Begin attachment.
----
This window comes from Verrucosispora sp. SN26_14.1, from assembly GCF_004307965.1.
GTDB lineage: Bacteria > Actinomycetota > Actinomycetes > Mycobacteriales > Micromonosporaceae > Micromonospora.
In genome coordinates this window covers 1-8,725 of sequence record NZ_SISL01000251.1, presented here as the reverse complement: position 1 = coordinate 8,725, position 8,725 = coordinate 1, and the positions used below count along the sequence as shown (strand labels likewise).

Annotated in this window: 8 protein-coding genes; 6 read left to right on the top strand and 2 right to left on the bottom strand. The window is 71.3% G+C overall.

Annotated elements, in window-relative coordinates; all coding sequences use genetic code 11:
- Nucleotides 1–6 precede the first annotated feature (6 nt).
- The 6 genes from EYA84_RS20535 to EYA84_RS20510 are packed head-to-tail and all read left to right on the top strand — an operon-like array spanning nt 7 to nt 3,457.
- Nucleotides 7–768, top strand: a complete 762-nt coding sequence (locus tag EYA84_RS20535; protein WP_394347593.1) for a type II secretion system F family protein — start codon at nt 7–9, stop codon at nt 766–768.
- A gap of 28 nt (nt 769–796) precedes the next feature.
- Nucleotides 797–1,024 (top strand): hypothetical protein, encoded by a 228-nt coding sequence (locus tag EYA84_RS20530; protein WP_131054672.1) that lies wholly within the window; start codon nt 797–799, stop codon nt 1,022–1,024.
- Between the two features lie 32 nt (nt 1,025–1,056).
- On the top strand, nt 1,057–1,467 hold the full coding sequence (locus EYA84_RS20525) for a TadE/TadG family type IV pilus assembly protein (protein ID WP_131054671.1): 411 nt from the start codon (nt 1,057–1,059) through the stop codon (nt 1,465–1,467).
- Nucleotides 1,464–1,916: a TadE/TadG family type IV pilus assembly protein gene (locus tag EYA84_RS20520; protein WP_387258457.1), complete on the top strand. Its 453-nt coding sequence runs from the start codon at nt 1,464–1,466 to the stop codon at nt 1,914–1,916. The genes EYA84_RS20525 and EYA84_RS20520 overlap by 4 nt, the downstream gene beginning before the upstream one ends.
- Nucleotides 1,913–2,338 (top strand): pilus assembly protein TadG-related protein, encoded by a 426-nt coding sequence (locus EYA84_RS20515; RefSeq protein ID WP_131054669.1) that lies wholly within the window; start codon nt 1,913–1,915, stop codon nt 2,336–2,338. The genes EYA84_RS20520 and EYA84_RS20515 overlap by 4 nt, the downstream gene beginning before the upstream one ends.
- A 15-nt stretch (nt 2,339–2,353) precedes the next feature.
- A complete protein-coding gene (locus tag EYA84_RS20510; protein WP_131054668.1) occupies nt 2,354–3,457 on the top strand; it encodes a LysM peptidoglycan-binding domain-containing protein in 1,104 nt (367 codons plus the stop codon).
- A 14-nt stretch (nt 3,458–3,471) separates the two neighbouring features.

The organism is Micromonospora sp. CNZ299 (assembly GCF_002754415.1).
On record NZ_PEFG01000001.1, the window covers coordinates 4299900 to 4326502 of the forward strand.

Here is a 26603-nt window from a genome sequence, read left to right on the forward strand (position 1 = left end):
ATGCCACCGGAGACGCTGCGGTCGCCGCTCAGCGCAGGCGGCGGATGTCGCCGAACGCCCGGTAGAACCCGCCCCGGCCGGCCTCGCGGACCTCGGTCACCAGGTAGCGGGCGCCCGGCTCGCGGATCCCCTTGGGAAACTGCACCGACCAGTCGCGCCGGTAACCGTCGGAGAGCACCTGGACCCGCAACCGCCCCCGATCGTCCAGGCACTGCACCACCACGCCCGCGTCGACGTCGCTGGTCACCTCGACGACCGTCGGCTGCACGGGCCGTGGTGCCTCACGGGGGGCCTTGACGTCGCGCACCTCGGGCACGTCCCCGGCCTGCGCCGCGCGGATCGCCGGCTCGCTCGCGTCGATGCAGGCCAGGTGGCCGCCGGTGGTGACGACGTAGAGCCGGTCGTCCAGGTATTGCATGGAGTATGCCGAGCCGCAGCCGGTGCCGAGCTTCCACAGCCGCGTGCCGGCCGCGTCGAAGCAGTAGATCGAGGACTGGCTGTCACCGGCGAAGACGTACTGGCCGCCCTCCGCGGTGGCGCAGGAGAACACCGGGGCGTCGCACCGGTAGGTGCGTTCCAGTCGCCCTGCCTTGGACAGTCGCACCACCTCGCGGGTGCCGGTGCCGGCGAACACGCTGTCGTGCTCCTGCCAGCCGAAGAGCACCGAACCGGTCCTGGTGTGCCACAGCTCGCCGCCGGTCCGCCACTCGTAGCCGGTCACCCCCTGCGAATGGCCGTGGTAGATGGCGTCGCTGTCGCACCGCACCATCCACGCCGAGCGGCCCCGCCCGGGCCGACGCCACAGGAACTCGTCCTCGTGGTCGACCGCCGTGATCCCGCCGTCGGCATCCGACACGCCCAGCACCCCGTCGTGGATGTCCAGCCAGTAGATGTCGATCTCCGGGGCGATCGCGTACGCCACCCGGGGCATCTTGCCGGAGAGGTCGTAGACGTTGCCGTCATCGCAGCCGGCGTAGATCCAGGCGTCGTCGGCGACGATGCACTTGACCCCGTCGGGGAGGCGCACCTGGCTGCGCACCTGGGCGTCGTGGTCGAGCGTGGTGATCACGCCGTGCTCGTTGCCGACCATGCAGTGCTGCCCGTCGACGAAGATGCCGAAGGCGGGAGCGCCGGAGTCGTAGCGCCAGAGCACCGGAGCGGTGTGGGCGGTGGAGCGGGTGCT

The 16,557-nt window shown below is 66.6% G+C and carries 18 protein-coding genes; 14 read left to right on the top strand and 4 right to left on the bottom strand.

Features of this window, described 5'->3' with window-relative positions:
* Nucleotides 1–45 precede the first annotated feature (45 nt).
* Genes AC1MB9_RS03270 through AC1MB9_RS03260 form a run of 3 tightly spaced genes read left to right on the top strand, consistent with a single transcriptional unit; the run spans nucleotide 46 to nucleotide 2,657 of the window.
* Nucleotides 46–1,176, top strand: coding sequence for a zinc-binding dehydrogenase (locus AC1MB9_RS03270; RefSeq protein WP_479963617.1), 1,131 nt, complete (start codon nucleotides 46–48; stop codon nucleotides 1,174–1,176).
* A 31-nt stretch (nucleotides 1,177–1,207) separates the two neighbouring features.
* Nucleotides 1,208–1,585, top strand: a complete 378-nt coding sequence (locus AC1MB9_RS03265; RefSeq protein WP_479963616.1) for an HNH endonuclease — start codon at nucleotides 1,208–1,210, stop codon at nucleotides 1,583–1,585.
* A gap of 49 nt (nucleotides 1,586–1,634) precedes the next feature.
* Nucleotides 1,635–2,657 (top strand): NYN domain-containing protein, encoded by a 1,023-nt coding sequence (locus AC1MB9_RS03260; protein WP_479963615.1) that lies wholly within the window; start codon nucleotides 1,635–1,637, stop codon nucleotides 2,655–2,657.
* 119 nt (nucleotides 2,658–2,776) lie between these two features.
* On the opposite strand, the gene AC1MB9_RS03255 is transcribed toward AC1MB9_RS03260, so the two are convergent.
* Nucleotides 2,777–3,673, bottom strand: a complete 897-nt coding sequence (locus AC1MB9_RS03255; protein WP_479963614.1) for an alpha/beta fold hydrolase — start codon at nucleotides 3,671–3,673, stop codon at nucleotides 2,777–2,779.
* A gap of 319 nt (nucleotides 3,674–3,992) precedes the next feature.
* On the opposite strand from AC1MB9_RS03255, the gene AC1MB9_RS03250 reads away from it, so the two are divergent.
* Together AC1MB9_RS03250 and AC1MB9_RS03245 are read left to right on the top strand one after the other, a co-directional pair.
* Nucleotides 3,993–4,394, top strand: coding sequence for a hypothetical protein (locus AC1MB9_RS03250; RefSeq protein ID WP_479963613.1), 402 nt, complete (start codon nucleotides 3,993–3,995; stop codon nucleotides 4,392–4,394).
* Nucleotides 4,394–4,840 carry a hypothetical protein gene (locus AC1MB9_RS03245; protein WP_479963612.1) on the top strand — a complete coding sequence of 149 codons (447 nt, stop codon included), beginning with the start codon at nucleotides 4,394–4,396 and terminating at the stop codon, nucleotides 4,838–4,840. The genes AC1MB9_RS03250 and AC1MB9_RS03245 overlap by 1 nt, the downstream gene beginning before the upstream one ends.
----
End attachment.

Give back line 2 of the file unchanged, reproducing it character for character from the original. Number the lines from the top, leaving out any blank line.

GTDB lineage: Bacteria > Actinomycetota > Actinomycetes > Mycobacteriales > Micromonosporaceae > Micromonospora.